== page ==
It's supposed do better concerning light grasp and definition but we never really know. And as it's a Gregorian style, f/15 is supposed to do better, too than f/12 concerning spherical correction. 

and diffraction rings. The CC shows brighter diffraction rings than the Mak for its CO is bigger. Plus spikes.

 

Collimation: You'll have to collimate both mirrors with the CC but I think that's no big issue once collimated you won't have to do that very often. And mechanically the sec mirror is fixed and controlled way better than in a SCT. Mirror cup is spring loaden and decoupled from the mirror bearing plate so no danger to drive astigmatism into the mirror when turning the  collimation screws too tight. Quite in fact, this CC is a pleasure to collimate compared to many other scopes, one of the good things about it.

But as stargazing is not just about collimation and includes observing, too, go for the Skymax, so many advantages optically and practically


Edited by quilty, 09 December 2021 - 07:29 AM.

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#10 ScottW

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Posted 10 December 2021 - 04:24 PM

Hi,

 

Thanks for all your input, I've ordered the 180 Skymax from Astronomics.  

Nothing to do now but wait.

 

Scott


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#11 Bigzmey

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Posted 10 December 2021 - 04:43 PM

You gonna love it! :)



#12 alnitak22

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Posted 10 December 2021 - 04:48 PM

Hi,

 

Thanks for all your input, I've ordered the 180 Skymax from Astronomics.  

Nothing to do now but wait.

 

Scott

Congrats!



#13 RajG

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Posted 10 December 2021 - 09:35 PM

Since you already have an 8in f/6 dob, I doubt that a 180Mak will show you much more (unless you got a bad copy of the dob). The dob is a true 8in so it gathers more light, but at high magnifications, push-to tracking can be annoying.

 

The main benefit of the Mak is that you can use it with a goto/tracking mount, plus the OTA is more compact. If you use Reflectix, the Mak won't need any cool down time.

 

In theory the dob has better contrast due to its smaller CO. It is also basically immune to dew, but being an open tube has a long cool down. Because it has a much shorter focal length, you can use it over a wider range of magnifications compared to the Mak. Personally I think the seated viewing position is more comfortable with a dob. 

 

I used to own a 6in f/8 dob and now I have a 150Mak on a goto mount (SSIV). The dob was fantastic but heavy and took up a lot of storage space. I never got good at starhopping - from my light polluted backyard, even finding M31 (Andromeda) was a challenge - half the time I would give up in frustration. I enjoy the convenience of goto & tracking, and that outweighs most other considerations for me, so I sold the dob. Optically & resolution-wise I can't really tell any difference except for the absence of diffraction spikes, which never really bothered me.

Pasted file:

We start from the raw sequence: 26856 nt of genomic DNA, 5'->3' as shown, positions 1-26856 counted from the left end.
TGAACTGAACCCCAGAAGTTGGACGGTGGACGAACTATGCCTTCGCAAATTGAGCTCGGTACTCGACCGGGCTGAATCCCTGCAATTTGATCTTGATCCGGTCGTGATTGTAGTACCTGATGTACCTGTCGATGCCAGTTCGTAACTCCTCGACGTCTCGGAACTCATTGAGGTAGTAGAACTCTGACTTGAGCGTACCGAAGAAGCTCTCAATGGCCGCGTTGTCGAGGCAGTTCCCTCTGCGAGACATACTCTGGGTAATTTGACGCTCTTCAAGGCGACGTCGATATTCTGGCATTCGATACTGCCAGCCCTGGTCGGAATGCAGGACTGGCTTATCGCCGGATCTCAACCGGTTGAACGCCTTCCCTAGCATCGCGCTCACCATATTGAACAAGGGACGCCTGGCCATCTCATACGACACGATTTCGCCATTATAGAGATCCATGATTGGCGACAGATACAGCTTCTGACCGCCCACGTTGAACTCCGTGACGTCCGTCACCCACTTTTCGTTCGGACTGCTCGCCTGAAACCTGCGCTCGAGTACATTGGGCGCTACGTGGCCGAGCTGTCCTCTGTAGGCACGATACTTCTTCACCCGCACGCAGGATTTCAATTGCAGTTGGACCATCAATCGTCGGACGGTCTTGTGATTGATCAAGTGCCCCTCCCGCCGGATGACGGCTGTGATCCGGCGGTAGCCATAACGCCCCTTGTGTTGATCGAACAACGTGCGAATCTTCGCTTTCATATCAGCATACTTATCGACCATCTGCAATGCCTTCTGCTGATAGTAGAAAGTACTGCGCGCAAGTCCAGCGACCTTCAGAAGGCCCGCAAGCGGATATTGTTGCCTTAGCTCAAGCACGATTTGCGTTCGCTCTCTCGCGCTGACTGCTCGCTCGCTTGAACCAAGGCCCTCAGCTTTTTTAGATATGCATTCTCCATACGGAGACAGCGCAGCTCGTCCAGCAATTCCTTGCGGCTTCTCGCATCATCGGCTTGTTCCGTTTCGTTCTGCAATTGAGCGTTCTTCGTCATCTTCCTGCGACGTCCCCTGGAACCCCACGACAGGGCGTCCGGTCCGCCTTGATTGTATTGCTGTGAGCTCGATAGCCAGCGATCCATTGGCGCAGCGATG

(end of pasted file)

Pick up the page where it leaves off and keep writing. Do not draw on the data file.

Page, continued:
Ymmv



#14 quilty

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Posted 11 December 2021 - 04:44 AM

Hi,

 

Thanks for all your input, I've ordered the 180 Skymax from Astronomics.  

Nothing to do now but wait.

 

Scott

good one



#15 Terra Nova

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Posted 15 December 2021 - 10:53 AM

I went through many of the same mental arguments when trying to decide between one of these two. It came down to the thick corrector plate, long cool-down time, and the fact that I can’t handle the thought of wrapping up a new Maksutov Cassegrain telescope in a tacky Reflectix insulating blanket, OR instead, getting an 8” CC with an effective aperture closer to 7” and with a host of seemingly known design flaws and the attendant need for multiple focal extensions and recollimation, and of course, with either, settling for a telescope with a large central obstruction. That’s why I decided on neither. Instead, my thought is to get a Takahashi Mewlon 180C. Yes, it costs more, but you’re getting known quality, and higher resale value if you don’t like it.


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#16 dweller25

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Posted 15 December 2021 - 11:06 AM

I went through many of the same mental arguments when trying to decide between one of these two. It came down to the thick corrector plate, long cool-down time, and the fact that I can’t handle the thought of wrapping up a new Maksutov Cassegrain telescope in a tacky Reflectix insulating blanket, OR instead, getting an 8” CC with an effective aperture closer to 7” and with a host of seemingly known design flaws and the attendant need for multiple focal extensions and recollimation, and of course, with either, settling for a telescope with a large central obstruction. That’s why I decided on neither. Instead, my thought is to get a Takahashi Mewlon 180C. Yes, it costs more, but you’re getting known quality, and higher resale value if you don’t like it.